by John Baldoni

Leading IT with the Next Generation

Dec 26, 20066 mins
IT Leadership

You know that new person who just took the cubicle down the aisle? The one who listens to his iPod and works out rhythms on his keyboard in the late afternoon? Yup, the one who is friends with the guy who wears neon-colored shirts so bright they burn holes in your retina. He’s also the one who works with the young lady in programming whose blouse reveals her tummy (flat, of course) and maybe has a tattoo on her upper shoulder.

Live with It

Sound familiar? Get used to it. Generation Next is here and will be with us until you and everyone you know retires. Before you say yikes, remember, these “kids” (the oldest of whom are in their mid to late 20s) are the offspring of the most self-centered, pampered and individualist generation the world has ever seen. Us—the Baby Boomers! [And hey, Gen Xers, you gals and guys in your 30s, get used to it; we thought the same of you, too. And besides: Nexters outnumber you—big time!]

Waves of research are beginning to flood in about this new generation as it makes its first forays into the workplace. First off, they are smart. Way smart. Tech savvy, too. They are intuitive with technology. Cell phones are to them what wind-up phones were to your grandparents’ generation. Consider these nuggets culled from the PBS’s Generation Next series: Google is a way of life, not simply a search engine. It is the source of information for many things global as well as local. Instant communications is a necessity; these folks are connected wirelessly 24/7. Empowerment is an expectation; I can be my own boss. Flexibility is an entitlement. That is, you conform to me, or I’m gone. (For more, see Newshour from Dec. 14, 2006.)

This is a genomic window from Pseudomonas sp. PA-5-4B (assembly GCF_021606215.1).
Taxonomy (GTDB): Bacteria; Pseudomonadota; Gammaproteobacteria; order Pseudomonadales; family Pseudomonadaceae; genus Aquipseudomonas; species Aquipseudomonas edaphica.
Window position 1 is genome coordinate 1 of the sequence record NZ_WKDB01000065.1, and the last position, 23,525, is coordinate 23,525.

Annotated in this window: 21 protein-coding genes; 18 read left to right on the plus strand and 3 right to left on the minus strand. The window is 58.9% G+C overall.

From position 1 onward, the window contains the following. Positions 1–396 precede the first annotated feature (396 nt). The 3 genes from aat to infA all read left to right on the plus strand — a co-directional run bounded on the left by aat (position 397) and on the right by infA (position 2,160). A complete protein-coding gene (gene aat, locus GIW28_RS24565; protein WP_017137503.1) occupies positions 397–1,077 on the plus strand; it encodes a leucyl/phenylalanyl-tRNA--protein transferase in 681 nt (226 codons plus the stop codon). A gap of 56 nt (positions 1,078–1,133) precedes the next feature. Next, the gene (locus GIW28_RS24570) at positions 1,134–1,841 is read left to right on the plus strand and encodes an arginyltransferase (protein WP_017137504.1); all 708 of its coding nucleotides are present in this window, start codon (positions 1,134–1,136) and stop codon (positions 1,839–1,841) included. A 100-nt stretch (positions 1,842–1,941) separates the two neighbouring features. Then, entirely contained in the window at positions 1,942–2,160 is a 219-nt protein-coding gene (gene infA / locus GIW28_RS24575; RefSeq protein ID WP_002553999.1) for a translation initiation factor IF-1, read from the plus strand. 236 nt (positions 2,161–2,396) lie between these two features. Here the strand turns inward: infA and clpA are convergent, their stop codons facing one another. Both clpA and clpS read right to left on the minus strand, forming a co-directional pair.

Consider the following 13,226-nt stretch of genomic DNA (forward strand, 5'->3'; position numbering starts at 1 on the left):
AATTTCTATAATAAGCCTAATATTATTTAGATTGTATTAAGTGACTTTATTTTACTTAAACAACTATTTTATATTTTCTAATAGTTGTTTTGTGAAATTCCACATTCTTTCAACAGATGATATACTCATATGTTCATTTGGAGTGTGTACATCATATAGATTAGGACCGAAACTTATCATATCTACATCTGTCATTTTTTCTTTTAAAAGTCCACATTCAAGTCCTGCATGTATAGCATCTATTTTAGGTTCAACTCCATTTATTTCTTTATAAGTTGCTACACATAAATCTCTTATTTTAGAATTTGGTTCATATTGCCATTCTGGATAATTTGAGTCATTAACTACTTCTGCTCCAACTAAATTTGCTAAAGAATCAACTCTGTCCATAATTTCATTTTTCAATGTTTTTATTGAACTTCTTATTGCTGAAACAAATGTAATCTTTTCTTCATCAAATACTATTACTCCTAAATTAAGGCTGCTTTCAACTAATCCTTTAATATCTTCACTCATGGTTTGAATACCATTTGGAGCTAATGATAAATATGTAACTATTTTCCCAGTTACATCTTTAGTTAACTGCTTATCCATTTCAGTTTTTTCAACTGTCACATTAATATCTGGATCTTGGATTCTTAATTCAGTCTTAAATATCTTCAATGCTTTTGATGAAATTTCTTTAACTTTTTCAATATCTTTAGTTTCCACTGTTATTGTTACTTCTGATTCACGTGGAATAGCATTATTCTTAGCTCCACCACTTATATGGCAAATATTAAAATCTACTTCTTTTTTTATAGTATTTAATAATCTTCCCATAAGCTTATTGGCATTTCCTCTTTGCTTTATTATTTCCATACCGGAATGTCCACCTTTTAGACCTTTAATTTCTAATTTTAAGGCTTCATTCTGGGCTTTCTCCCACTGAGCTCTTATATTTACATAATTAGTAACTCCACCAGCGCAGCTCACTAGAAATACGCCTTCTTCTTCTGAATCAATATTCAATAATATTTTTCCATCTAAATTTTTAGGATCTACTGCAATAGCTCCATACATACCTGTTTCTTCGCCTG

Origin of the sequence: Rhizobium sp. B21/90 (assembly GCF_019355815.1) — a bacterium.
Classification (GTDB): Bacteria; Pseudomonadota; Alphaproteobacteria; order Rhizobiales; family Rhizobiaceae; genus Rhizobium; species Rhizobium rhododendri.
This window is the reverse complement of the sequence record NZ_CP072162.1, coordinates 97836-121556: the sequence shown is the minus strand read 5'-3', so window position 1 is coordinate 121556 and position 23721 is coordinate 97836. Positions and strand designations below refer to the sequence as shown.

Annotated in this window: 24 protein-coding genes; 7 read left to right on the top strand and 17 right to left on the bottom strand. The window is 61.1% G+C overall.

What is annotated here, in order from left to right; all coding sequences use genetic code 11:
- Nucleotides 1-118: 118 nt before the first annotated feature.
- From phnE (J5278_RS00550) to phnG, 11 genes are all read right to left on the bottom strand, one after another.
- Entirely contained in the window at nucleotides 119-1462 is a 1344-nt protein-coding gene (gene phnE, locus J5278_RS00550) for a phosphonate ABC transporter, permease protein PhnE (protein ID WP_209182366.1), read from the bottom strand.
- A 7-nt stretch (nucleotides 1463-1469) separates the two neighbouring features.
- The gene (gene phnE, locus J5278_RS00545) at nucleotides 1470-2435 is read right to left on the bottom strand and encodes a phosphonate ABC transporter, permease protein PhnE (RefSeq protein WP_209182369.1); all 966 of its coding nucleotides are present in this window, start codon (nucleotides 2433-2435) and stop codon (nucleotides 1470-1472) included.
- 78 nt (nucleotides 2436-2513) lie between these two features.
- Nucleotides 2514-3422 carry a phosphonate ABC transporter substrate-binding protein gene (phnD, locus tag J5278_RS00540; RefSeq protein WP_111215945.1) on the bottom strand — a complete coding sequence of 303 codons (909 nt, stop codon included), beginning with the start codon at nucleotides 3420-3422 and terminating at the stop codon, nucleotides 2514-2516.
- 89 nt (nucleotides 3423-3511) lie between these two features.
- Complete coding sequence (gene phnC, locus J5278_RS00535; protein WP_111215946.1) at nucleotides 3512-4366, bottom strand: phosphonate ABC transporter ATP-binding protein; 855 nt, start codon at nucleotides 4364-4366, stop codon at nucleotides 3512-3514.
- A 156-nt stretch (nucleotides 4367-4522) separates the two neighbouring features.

Where did these attitudes come from? Their parents. That’s right, us. We coddled, nurtured and pushed (gently). Such attitudes also emerged from their own personal observations, mostly looking at us. As many Nexters will say, their skepticism about work is born from watching their parents lose jobs through downsizing and offshoring. This generation, it seems, promised itself they would be different. Beholden to no single employer. So what’s a middle-aged (or about-to-be-middle-aged) manager to do about all this?

Get used to it. The Baby-Boom generation is fast approaching retirement age. Generation X is hitting its stride and filling middle management roles; some are being slated to take the top slots. Companies that want to remain vital and vibrant must attract newer and younger workers. Though these folks may not appear to be like us, they are our future; we must accept and adapt to them.

Embrace their high horsepower processing power. These young employees are whip-smart, as our grandparents used to say. When it comes to technology, they are in total synchronicity; after all, if you spent your youth playing video games, doing homework on a PC and sending text messages (sometimes simultaneously), you’d be technically intuitive too. Take advantage of their brains and their grasp of technology. Let them apply their brainpower and “techiness” to problems, even big ones, that vex your organization. They have one advantage that you and your more mature team may not possess. All these problems are new to them so they will automatically assume a fresh-eyes approach.